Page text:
I have actually started to take care of my diabetes the way I should. That means counting carbs, because the number of carbs in a meal will determine how much insulin I should inject. (Before this, I just guessed how much would work. Now I actually have a formula.)
The problem is that there is a ton of information on Western food. If one tries, one can get the nutritional information on practically any item by anyone and even information on how to determine the carb content of non-professionally-made stuff (such as at home) where such information may not be available from corporations or websites. (Mom doesn’t slap on a nutrition label when she makes something, does she?) But very little exists for a Pakistani cuisine.
Now, information exists regarding, and therapists and educators and specialists are aware of, Indian cuisine. But I don’t eat Indian cuisine. I eat Pakistani cuisine. Or, rather, northern Indian Mughal-inspired cuisine (especially that from Lucknow). There’s a difference.
So, I cannot buy a book, for example, entitled Carb Counting Pakistani Food. And even what information exists for Indian food, so as to try to tailor it to a Pakistani cuisine with my family’s help, is scant. Indeed, often such information exists in an appendix of a book dealing with food in general or with Western food.
The reason, of course, is demand. Western people eat Indian food as a treat or rarely. They don’t eat it every day. And those who do eat it are not as motivated as Western people to engage in such things as carb counting. As long as they can get by, they’re fine. (This frenzy of preoccupation with minutiae of health is characteristic of the West, I have found, which is seen as amusing and useless by some of us who are more Eastern in culture.) Plus, Indian and Pakistani cuisines are different when compared to Western cuisine with regard to mixing: we mix lots of stuff to create a dish, and not only spices. A meat dish might have papaya or yogurt. Or whatever. It’s difference than sauce, which is often added later and can be somewhat quantified: how does one calculate when carb-containing elements are a part of a dish but not quantifiable? How does one determine how much yogurt is in a serving? Am I going to ladle out the meat and then measure the saalan or sauce or gravy?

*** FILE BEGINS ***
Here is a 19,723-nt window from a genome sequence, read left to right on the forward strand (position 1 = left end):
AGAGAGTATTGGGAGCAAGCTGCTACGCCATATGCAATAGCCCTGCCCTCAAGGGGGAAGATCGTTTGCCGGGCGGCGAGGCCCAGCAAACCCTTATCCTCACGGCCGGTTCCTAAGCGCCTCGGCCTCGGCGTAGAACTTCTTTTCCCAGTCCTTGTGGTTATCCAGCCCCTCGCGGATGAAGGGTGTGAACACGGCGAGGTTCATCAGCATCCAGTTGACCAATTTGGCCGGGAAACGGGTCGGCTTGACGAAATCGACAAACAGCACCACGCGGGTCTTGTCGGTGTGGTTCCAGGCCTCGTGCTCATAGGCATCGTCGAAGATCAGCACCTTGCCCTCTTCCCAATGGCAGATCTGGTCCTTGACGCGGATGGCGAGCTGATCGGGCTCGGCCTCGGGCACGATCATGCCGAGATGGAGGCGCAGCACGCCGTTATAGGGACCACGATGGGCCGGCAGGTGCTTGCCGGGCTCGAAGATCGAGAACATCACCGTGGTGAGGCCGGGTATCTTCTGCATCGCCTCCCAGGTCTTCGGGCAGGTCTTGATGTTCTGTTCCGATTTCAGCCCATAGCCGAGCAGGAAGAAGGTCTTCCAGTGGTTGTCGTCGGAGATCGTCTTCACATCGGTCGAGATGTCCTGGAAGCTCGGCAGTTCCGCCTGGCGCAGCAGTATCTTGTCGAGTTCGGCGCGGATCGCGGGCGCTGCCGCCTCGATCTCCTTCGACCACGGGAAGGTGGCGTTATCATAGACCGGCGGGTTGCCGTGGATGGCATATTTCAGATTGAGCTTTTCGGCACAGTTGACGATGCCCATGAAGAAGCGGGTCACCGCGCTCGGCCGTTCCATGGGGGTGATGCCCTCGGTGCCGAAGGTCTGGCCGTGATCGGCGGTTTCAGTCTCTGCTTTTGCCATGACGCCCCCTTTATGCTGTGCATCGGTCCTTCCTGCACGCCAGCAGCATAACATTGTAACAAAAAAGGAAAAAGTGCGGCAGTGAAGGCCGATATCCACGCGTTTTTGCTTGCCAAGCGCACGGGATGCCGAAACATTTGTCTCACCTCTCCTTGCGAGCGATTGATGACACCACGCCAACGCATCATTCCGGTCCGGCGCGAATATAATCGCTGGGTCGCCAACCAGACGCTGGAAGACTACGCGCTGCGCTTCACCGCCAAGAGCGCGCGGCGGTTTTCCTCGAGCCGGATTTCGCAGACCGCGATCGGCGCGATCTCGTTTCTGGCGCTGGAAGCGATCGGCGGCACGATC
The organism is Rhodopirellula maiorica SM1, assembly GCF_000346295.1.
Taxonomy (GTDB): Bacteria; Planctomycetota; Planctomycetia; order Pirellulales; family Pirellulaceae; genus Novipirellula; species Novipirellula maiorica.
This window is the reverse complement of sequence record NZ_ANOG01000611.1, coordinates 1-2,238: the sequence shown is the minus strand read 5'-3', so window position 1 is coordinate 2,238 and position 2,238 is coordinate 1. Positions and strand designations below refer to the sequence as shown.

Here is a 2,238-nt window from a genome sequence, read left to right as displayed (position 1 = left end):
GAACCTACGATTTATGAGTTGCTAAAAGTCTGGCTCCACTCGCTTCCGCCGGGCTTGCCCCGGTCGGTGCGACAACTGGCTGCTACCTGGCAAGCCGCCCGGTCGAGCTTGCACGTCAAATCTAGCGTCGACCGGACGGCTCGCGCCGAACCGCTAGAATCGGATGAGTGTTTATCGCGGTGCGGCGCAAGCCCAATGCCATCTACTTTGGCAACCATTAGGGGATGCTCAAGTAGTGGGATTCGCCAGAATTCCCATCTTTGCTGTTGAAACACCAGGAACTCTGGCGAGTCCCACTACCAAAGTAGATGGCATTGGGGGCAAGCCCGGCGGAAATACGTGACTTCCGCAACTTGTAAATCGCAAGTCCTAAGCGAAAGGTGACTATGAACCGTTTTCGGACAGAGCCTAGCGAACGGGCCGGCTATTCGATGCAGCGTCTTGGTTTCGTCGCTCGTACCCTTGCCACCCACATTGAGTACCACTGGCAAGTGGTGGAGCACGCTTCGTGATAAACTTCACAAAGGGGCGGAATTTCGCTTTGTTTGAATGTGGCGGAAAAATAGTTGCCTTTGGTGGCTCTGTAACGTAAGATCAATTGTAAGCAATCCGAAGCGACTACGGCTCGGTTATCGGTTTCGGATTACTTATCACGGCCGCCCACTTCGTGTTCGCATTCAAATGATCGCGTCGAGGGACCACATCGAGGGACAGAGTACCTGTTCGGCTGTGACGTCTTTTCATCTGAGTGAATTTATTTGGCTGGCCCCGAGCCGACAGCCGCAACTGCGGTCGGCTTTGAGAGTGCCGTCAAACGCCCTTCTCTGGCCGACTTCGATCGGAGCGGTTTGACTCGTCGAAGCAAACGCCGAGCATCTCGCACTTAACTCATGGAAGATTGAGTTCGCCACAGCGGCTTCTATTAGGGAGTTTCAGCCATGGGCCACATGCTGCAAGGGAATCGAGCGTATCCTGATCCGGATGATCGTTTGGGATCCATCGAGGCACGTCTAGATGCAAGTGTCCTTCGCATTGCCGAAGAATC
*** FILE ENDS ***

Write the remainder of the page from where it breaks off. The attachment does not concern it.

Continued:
So how do I find out what the average carb content of pasanda, qorma, Frontier gosht, qeema, gosht biryani, bheja/maghaz, nehaari, paaya, sheermaal, taaftaan, tanduri naan, roghani naan, chapaati, stew, bihaari kabaab, seekh kabaab, chapli kabaab, chicken tikka et cetera? I don’t eat papadums or idlis or whatever else other Indians eat. (And every specialist mentions these Indian foods: I don’t even know what they are!) And we don’t eat many vegetables. And what we do eat is hardly nutritious anymore. Sure, we eat dal, like other Indians. (And why is it always spelled “dhal” in Western sources? It’s dal or daal in Urdu and Hindi!)
If I become stinking rich, I’m going to establish a foundation or fund whose sole purpose will be to remedy this deplorable lack of information. Maybe I should go to the Democrat Party, seeing how this lack smacks of ethnocentrism. Think they’ll fund me my Crusade to Rectify the Enthocentric Disbalance of Information on Carb Counting for Pakistani (And Not Only Indian) Cuisine? Although I shouldn’t use “crusade”…”jihad” maybe?
Feh. I’m going to go and eat now.